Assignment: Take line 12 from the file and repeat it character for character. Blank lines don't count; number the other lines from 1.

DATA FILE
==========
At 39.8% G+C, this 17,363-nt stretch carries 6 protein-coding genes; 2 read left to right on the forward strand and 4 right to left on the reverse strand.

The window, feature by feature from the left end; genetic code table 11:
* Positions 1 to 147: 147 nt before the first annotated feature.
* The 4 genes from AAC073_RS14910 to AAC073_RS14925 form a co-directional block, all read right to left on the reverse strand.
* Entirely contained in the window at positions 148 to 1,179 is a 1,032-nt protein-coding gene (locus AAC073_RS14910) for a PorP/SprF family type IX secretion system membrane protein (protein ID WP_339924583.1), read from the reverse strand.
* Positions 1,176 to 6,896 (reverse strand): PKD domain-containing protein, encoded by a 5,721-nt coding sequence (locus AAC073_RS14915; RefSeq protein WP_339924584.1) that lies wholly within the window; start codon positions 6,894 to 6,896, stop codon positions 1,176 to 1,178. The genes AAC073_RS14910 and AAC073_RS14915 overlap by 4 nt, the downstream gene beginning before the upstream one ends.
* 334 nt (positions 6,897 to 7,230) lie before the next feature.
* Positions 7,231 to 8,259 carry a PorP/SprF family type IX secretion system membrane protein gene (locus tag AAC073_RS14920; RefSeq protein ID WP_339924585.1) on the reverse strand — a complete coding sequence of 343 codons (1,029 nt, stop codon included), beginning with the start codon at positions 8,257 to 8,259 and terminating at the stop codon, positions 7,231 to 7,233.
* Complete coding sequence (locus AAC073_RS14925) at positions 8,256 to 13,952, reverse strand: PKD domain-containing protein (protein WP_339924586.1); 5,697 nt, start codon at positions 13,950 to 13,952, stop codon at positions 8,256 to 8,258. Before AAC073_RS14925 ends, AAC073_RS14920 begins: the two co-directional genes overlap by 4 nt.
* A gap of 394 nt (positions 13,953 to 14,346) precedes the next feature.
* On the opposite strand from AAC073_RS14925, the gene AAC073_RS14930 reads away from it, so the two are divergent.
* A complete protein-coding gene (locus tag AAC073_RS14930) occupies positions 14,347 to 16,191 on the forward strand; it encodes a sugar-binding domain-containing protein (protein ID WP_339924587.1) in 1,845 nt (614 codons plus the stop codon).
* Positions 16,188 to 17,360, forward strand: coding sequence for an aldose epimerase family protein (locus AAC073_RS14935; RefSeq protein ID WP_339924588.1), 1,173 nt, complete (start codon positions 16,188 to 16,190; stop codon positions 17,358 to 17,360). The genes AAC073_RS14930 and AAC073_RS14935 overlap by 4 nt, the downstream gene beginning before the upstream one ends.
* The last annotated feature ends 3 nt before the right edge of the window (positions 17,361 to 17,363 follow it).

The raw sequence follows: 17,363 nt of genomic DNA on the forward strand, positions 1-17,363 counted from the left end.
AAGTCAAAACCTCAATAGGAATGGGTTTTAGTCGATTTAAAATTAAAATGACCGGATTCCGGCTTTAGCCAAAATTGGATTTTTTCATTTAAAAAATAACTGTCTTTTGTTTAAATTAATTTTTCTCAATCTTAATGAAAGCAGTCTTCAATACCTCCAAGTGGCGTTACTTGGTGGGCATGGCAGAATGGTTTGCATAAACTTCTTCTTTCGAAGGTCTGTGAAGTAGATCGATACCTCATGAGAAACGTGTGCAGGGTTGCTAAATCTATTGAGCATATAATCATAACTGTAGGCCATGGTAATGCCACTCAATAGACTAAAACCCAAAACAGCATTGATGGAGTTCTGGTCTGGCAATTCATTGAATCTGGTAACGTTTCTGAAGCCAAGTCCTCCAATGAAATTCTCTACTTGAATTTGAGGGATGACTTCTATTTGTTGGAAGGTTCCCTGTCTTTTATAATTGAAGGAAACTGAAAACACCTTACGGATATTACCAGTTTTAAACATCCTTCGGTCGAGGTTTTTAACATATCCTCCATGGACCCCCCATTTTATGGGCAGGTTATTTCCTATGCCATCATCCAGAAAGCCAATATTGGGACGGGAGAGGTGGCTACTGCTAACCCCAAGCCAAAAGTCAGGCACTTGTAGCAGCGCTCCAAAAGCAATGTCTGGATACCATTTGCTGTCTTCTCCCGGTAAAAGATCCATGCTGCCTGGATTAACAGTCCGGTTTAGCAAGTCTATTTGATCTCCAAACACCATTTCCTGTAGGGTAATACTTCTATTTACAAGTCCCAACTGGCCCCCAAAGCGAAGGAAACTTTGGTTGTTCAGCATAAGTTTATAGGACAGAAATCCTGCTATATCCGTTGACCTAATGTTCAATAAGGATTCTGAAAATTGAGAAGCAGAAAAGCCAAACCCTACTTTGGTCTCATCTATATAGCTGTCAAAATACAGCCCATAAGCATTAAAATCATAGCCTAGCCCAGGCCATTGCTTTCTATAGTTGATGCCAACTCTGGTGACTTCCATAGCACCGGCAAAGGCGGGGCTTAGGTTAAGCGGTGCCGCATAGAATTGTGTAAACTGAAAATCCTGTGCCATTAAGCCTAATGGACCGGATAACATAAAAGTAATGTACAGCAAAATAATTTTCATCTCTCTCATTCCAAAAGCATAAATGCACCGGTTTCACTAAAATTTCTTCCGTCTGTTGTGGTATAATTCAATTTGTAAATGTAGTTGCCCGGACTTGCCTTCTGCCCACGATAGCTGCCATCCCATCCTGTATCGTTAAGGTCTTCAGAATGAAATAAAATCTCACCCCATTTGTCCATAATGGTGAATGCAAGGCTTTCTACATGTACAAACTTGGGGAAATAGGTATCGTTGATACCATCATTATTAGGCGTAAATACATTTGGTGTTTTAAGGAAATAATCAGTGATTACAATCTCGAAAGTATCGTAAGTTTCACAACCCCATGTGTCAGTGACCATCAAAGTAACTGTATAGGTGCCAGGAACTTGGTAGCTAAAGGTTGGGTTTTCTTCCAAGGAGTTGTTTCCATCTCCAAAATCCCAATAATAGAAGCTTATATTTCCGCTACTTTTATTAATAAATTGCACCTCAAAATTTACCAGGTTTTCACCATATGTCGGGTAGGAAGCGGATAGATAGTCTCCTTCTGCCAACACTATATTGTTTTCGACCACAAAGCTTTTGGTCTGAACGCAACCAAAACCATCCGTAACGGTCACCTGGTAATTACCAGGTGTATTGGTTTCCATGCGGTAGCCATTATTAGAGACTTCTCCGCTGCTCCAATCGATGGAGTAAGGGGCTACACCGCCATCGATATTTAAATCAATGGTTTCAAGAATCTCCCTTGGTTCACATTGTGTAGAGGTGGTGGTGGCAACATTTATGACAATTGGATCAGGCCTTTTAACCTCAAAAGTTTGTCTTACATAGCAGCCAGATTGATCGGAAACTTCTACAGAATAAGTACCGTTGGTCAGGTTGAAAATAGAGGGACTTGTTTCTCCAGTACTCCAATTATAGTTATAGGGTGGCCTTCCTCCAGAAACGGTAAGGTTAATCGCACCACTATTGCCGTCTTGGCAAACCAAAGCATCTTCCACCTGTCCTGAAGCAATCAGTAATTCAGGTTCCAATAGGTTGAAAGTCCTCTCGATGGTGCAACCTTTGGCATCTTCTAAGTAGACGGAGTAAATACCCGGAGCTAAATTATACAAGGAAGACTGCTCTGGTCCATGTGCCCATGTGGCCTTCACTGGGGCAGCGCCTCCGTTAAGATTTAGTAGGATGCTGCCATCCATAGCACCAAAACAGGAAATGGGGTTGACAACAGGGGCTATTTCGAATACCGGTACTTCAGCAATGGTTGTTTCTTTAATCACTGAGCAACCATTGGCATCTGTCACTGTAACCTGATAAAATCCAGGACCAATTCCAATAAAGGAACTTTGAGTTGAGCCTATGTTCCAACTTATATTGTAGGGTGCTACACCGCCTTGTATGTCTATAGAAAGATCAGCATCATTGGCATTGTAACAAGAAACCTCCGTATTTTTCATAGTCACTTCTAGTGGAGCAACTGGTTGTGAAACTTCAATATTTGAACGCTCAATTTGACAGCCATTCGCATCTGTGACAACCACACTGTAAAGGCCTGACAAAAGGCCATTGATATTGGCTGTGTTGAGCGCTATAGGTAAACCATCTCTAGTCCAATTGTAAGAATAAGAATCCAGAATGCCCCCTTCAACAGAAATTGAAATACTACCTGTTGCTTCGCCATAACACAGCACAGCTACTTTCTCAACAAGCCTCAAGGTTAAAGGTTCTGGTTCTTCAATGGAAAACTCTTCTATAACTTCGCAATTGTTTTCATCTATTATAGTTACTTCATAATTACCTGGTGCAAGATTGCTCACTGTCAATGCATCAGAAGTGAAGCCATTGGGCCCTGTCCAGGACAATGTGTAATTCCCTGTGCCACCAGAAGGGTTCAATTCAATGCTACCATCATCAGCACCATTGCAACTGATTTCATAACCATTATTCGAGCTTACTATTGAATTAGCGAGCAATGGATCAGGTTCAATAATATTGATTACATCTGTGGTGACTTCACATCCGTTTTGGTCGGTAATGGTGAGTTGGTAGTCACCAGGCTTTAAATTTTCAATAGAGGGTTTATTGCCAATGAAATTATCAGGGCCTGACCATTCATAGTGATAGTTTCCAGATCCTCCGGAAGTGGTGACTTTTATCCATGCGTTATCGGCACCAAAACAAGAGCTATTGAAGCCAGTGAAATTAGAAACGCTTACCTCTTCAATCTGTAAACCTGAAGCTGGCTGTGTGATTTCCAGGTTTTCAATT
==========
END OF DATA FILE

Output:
* A complete protein-coding gene (locus tag AAC073_RS14930) occupies positions 14,347 to 16,191 on the forward strand; it encodes a sugar-binding domain-containing protein (protein ID WP_339924587.1) in 1,845 nt (614 codons plus the stop codon).